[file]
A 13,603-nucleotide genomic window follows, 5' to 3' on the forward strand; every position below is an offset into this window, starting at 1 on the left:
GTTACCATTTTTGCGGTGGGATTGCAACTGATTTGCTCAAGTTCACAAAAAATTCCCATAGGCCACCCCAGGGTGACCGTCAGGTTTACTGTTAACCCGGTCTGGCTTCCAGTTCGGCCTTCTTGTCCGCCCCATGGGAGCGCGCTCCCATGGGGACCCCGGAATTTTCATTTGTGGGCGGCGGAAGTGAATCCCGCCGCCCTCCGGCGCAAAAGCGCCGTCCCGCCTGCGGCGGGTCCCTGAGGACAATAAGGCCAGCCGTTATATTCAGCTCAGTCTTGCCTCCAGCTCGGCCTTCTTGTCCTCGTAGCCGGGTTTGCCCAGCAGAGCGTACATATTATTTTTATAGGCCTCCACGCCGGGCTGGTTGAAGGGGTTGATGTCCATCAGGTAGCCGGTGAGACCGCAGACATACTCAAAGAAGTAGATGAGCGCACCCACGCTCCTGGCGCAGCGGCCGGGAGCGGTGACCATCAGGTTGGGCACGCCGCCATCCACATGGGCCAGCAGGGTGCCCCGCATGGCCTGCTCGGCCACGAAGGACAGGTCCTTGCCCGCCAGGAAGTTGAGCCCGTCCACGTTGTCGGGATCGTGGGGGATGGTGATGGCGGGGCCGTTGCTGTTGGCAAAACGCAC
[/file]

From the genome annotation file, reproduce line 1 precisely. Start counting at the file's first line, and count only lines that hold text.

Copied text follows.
A 13,603-nucleotide genomic window follows, 5' to 3' on the forward strand; every position below is an offset into this window, starting at 1 on the left: